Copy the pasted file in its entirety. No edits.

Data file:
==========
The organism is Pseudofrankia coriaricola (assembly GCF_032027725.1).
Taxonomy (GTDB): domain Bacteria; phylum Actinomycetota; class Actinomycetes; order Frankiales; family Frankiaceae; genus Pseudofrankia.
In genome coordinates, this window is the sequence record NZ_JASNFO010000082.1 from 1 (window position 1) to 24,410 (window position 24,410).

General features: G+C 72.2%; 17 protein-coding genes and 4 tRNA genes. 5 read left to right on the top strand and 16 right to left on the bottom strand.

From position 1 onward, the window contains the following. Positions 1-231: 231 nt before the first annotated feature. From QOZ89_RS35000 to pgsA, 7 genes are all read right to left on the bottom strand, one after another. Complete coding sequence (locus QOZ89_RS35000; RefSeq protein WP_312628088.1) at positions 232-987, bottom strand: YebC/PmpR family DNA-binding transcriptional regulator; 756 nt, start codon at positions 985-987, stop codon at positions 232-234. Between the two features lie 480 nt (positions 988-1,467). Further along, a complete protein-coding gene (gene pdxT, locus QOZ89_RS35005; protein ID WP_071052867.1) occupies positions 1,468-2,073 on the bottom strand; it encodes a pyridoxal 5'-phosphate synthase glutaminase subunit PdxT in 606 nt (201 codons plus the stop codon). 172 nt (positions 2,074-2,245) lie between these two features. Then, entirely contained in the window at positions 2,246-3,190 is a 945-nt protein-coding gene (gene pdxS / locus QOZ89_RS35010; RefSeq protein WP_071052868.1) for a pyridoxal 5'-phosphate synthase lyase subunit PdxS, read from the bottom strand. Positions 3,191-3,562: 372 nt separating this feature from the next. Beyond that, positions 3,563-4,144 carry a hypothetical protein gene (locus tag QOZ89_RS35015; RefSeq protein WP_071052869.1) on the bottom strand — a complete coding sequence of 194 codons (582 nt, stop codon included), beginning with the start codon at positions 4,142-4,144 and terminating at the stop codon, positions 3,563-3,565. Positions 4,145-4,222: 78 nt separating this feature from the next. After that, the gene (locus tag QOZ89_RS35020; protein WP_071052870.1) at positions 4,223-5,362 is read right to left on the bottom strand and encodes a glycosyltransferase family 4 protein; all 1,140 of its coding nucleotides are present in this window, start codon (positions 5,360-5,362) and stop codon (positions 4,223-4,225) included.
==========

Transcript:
The organism is Pseudofrankia coriaricola (assembly GCF_032027725.1).
Taxonomy (GTDB): domain Bacteria; phylum Actinomycetota; class Actinomycetes; order Frankiales; family Frankiaceae; genus Pseudofrankia.
In genome coordinates, this window is the sequence record NZ_JASNFO010000082.1 from 1 (window position 1) to 24,410 (window position 24,410).

General features: G+C 72.2%; 17 protein-coding genes and 4 tRNA genes. 5 read left to right on the top strand and 16 right to left on the bottom strand.

From position 1 onward, the window contains the following. Positions 1-231: 231 nt before the first annotated feature. From QOZ89_RS35000 to pgsA, 7 genes are all read right to left on the bottom strand, one after another. Complete coding sequence (locus QOZ89_RS35000; RefSeq protein WP_312628088.1) at positions 232-987, bottom strand: YebC/PmpR family DNA-binding transcriptional regulator; 756 nt, start codon at positions 985-987, stop codon at positions 232-234. Between the two features lie 480 nt (positions 988-1,467). Further along, a complete protein-coding gene (gene pdxT, locus QOZ89_RS35005; protein ID WP_071052867.1) occupies positions 1,468-2,073 on the bottom strand; it encodes a pyridoxal 5'-phosphate synthase glutaminase subunit PdxT in 606 nt (201 codons plus the stop codon). 172 nt (positions 2,074-2,245) lie between these two features. Then, entirely contained in the window at positions 2,246-3,190 is a 945-nt protein-coding gene (gene pdxS / locus QOZ89_RS35010; RefSeq protein WP_071052868.1) for a pyridoxal 5'-phosphate synthase lyase subunit PdxS, read from the bottom strand. Positions 3,191-3,562: 372 nt separating this feature from the next. Beyond that, positions 3,563-4,144 carry a hypothetical protein gene (locus tag QOZ89_RS35015; RefSeq protein WP_071052869.1) on the bottom strand — a complete coding sequence of 194 codons (582 nt, stop codon included), beginning with the start codon at positions 4,142-4,144 and terminating at the stop codon, positions 3,563-3,565. Positions 4,145-4,222: 78 nt separating this feature from the next. After that, the gene (locus tag QOZ89_RS35020; protein WP_071052870.1) at positions 4,223-5,362 is read right to left on the bottom strand and encodes a glycosyltransferase family 4 protein; all 1,140 of its coding nucleotides are present in this window, start codon (positions 5,360-5,362) and stop codon (positions 4,223-4,225) included.